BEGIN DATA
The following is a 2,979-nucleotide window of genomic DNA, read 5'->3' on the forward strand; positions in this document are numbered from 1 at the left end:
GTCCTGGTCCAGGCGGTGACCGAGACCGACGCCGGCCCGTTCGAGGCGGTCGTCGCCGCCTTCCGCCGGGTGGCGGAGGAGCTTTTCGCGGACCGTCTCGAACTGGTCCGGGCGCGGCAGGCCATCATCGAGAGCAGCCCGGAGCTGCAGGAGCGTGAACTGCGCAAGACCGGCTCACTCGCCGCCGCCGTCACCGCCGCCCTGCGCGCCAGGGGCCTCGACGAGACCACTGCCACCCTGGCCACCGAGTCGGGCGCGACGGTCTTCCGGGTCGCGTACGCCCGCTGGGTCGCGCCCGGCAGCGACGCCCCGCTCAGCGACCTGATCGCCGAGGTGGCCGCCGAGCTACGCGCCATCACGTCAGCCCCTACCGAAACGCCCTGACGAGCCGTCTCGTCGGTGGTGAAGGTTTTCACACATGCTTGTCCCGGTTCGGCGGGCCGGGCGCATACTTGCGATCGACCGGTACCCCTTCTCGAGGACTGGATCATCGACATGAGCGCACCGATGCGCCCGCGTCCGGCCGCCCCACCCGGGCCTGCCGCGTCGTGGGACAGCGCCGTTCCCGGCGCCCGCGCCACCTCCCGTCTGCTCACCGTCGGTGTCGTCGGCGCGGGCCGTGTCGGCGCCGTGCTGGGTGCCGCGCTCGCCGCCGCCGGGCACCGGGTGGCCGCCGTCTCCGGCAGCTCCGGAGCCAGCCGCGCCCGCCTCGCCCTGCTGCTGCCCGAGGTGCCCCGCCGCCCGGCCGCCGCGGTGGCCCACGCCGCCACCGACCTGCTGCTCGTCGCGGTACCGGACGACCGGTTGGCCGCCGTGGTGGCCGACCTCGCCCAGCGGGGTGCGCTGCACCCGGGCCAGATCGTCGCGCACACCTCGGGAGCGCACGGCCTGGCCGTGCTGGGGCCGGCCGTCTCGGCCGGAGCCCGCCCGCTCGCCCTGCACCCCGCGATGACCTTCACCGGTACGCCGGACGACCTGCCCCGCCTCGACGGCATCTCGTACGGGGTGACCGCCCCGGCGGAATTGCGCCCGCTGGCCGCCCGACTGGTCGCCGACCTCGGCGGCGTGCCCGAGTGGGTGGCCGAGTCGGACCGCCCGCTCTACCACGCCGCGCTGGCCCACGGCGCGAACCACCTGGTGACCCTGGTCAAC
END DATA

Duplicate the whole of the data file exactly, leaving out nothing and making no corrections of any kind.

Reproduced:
The following is a 2,979-nucleotide window of genomic DNA, read 5'->3' on the forward strand; positions in this document are numbered from 1 at the left end:
GTCCTGGTCCAGGCGGTGACCGAGACCGACGCCGGCCCGTTCGAGGCGGTCGTCGCCGCCTTCCGCCGGGTGGCGGAGGAGCTTTTCGCGGACCGTCTCGAACTGGTCCGGGCGCGGCAGGCCATCATCGAGAGCAGCCCGGAGCTGCAGGAGCGTGAACTGCGCAAGACCGGCTCACTCGCCGCCGCCGTCACCGCCGCCCTGCGCGCCAGGGGCCTCGACGAGACCACTGCCACCCTGGCCACCGAGTCGGGCGCGACGGTCTTCCGGGTCGCGTACGCCCGCTGGGTCGCGCCCGGCAGCGACGCCCCGCTCAGCGACCTGATCGCCGAGGTGGCCGCCGAGCTACGCGCCATCACGTCAGCCCCTACCGAAACGCCCTGACGAGCCGTCTCGTCGGTGGTGAAGGTTTTCACACATGCTTGTCCCGGTTCGGCGGGCCGGGCGCATACTTGCGATCGACCGGTACCCCTTCTCGAGGACTGGATCATCGACATGAGCGCACCGATGCGCCCGCGTCCGGCCGCCCCACCCGGGCCTGCCGCGTCGTGGGACAGCGCCGTTCCCGGCGCCCGCGCCACCTCCCGTCTGCTCACCGTCGGTGTCGTCGGCGCGGGCCGTGTCGGCGCCGTGCTGGGTGCCGCGCTCGCCGCCGCCGGGCACCGGGTGGCCGCCGTCTCCGGCAGCTCCGGAGCCAGCCGCGCCCGCCTCGCCCTGCTGCTGCCCGAGGTGCCCCGCCGCCCGGCCGCCGCGGTGGCCCACGCCGCCACCGACCTGCTGCTCGTCGCGGTACCGGACGACCGGTTGGCCGCCGTGGTGGCCGACCTCGCCCAGCGGGGTGCGCTGCACCCGGGCCAGATCGTCGCGCACACCTCGGGAGCGCACGGCCTGGCCGTGCTGGGGCCGGCCGTCTCGGCCGGAGCCCGCCCGCTCGCCCTGCACCCCGCGATGACCTTCACCGGTACGCCGGACGACCTGCCCCGCCTCGACGGCATCTCGTACGGGGTGACCGCCCCGGCGGAATTGCGCCCGCTGGCCGCCCGACTGGTCGCCGACCTCGGCGGCGTGCCCGAGTGGGTGGCCGAGTCGGACCGCCCGCTCTACCACGCCGCGCTGGCCCACGGCGCGAACCACCTGGTGACCCTGGTCAAC